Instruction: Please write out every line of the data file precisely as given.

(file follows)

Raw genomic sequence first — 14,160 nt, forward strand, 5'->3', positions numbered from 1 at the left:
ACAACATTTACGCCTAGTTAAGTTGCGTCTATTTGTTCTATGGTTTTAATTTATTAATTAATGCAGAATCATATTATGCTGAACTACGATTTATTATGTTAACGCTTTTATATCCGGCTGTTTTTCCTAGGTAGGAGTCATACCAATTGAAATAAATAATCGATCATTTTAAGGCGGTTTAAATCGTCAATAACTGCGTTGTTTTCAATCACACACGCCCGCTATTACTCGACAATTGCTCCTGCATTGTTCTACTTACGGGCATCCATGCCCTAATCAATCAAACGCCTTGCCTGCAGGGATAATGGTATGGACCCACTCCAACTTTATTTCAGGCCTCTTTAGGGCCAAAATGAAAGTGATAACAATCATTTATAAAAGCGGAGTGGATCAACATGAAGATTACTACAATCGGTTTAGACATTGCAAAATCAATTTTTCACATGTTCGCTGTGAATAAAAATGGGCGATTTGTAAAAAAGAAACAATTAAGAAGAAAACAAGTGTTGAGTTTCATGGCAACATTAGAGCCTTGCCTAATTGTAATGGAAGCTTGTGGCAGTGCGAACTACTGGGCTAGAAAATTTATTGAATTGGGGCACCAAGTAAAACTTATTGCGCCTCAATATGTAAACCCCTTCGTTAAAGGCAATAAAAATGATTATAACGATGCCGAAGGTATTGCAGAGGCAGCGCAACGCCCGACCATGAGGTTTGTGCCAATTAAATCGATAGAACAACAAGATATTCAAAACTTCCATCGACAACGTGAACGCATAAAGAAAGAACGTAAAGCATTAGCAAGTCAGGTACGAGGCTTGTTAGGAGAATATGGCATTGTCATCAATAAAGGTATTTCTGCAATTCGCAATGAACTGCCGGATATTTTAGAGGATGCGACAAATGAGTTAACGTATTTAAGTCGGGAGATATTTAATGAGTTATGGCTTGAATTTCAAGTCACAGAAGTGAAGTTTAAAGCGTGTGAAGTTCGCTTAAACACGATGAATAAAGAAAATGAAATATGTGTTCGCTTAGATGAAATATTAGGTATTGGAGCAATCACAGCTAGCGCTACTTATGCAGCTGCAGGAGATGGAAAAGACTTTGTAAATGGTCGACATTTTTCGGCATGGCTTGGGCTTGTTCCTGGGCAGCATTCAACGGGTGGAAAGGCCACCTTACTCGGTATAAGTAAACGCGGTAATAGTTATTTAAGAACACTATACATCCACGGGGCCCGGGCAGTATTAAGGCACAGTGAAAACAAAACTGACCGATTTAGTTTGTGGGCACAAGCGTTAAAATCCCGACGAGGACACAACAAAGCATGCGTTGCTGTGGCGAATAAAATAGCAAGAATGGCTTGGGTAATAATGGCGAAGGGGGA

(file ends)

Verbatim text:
Raw genomic sequence first — 14,160 nt, forward strand, 5'->3', positions numbered from 1 at the left:
ACAACATTTACGCCTAGTTAAGTTGCGTCTATTTGTTCTATGGTTTTAATTTATTAATTAATGCAGAATCATATTATGCTGAACTACGATTTATTATGTTAACGCTTTTATATCCGGCTGTTTTTCCTAGGTAGGAGTCATACCAATTGAAATAAATAATCGATCATTTTAAGGCGGTTTAAATCGTCAATAACTGCGTTGTTTTCAATCACACACGCCCGCTATTACTCGACAATTGCTCCTGCATTGTTCTACTTACGGGCATCCATGCCCTAATCAATCAAACGCCTTGCCTGCAGGGATAATGGTATGGACCCACTCCAACTTTATTTCAGGCCTCTTTAGGGCCAAAATGAAAGTGATAACAATCATTTATAAAAGCGGAGTGGATCAACATGAAGATTACTACAATCGGTTTAGACATTGCAAAATCAATTTTTCACATGTTCGCTGTGAATAAAAATGGGCGATTTGTAAAAAAGAAACAATTAAGAAGAAAACAAGTGTTGAGTTTCATGGCAACATTAGAGCCTTGCCTAATTGTAATGGAAGCTTGTGGCAGTGCGAACTACTGGGCTAGAAAATTTATTGAATTGGGGCACCAAGTAAAACTTATTGCGCCTCAATATGTAAACCCCTTCGTTAAAGGCAATAAAAATGATTATAACGATGCCGAAGGTATTGCAGAGGCAGCGCAACGCCCGACCATGAGGTTTGTGCCAATTAAATCGATAGAACAACAAGATATTCAAAACTTCCATCGACAACGTGAACGCATAAAGAAAGAACGTAAAGCATTAGCAAGTCAGGTACGAGGCTTGTTAGGAGAATATGGCATTGTCATCAATAAAGGTATTTCTGCAATTCGCAATGAACTGCCGGATATTTTAGAGGATGCGACAAATGAGTTAACGTATTTAAGTCGGGAGATATTTAATGAGTTATGGCTTGAATTTCAAGTCACAGAAGTGAAGTTTAAAGCGTGTGAAGTTCGCTTAAACACGATGAATAAAGAAAATGAAATATGTGTTCGCTTAGATGAAATATTAGGTATTGGAGCAATCACAGCTAGCGCTACTTATGCAGCTGCAGGAGATGGAAAAGACTTTGTAAATGGTCGACATTTTTCGGCATGGCTTGGGCTTGTTCCTGGGCAGCATTCAACGGGTGGAAAGGCCACCTTACTCGGTATAAGTAAACGCGGTAATAGTTATTTAAGAACACTATACATCCACGGGGCCCGGGCAGTATTAAGGCACAGTGAAAACAAAACTGACCGATTTAGTTTGTGGGCACAAGCGTTAAAATCCCGACGAGGACACAACAAAGCATGCGTTGCTGTGGCGAATAAAATAGCAAGAATGGCTTGGGTAATAATGGCGAAGGGGGA